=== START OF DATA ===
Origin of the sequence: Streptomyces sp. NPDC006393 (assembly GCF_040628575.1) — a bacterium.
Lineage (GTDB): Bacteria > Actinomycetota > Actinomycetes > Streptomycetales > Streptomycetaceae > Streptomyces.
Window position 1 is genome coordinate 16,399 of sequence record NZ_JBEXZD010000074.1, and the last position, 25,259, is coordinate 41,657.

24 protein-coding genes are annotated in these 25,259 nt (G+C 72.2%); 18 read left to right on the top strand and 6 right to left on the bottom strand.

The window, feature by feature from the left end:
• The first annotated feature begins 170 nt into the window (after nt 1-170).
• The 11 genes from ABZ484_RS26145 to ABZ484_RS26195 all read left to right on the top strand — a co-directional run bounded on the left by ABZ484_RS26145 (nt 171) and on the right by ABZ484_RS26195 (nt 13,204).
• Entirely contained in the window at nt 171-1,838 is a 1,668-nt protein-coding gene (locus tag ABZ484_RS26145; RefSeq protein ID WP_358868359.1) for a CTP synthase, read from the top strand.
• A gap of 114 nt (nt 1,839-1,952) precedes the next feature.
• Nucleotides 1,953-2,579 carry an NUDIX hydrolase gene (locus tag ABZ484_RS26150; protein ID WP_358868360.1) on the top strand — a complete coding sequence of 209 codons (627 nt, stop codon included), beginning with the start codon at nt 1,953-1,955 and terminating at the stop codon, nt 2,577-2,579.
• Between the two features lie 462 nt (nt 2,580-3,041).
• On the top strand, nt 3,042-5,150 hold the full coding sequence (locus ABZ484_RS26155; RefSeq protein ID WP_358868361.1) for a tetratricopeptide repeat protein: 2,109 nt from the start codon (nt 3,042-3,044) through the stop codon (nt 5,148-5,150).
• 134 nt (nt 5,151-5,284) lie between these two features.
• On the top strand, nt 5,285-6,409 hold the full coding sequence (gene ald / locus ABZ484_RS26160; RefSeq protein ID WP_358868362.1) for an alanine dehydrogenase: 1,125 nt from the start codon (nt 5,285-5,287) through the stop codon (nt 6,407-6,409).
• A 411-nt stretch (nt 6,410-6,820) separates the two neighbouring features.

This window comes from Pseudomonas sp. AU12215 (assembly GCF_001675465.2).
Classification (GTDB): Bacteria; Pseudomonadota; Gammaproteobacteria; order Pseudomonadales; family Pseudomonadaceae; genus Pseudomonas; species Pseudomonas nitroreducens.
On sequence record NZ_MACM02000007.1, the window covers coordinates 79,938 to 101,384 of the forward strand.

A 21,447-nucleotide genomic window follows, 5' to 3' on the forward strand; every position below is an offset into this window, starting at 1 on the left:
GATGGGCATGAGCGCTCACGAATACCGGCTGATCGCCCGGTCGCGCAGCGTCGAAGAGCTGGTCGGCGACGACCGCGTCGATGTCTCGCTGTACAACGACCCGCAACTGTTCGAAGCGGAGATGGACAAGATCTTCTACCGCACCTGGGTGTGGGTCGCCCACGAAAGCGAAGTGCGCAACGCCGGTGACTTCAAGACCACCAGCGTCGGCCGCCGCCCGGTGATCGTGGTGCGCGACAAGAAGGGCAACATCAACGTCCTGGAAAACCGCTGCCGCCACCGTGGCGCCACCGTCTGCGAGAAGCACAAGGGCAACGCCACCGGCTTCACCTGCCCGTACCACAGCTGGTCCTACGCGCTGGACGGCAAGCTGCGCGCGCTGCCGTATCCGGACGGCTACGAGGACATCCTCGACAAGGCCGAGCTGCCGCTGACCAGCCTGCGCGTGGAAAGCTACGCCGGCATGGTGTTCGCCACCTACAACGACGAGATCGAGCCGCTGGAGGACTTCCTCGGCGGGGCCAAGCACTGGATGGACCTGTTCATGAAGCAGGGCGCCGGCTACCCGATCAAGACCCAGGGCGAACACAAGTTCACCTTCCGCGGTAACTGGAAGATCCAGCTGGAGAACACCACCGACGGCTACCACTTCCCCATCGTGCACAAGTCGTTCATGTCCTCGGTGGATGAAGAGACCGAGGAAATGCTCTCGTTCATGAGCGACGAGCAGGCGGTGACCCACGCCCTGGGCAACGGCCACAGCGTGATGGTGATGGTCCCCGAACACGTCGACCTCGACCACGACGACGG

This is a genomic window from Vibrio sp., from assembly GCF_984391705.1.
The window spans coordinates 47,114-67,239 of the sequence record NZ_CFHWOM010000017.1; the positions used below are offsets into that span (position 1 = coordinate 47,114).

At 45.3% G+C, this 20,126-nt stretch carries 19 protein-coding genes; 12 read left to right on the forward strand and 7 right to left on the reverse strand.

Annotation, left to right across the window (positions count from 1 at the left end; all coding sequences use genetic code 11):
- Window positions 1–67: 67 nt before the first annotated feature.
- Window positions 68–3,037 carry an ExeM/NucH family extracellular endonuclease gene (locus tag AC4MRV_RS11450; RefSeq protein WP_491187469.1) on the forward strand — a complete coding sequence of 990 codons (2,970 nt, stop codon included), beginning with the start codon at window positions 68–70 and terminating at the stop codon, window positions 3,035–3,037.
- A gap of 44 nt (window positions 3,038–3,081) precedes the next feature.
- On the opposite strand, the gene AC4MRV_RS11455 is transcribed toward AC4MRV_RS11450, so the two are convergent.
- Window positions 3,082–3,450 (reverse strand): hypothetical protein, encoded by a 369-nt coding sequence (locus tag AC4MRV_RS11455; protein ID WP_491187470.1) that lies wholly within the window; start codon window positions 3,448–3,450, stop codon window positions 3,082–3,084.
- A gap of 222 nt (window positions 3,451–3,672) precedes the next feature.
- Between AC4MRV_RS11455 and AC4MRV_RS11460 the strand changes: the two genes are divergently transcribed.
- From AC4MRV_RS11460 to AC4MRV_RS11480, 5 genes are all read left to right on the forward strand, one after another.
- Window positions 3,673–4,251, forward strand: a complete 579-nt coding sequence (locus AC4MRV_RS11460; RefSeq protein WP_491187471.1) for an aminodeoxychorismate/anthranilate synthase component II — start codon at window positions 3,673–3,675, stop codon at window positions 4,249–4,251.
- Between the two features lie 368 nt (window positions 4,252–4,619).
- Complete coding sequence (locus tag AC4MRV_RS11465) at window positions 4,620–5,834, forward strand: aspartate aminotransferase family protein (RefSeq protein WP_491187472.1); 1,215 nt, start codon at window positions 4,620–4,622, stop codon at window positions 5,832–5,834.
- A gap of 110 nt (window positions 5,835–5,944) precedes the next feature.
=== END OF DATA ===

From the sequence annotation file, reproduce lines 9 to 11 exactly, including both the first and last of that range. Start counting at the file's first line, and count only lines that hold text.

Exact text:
• A gap of 114 nt (nt 1,839-1,952) precedes the next feature.
• Nucleotides 1,953-2,579 carry an NUDIX hydrolase gene (locus tag ABZ484_RS26150; protein ID WP_358868360.1) on the top strand — a complete coding sequence of 209 codons (627 nt, stop codon included), beginning with the start codon at nt 1,953-1,955 and terminating at the stop codon, nt 2,577-2,579.
• Between the two features lie 462 nt (nt 2,580-3,041).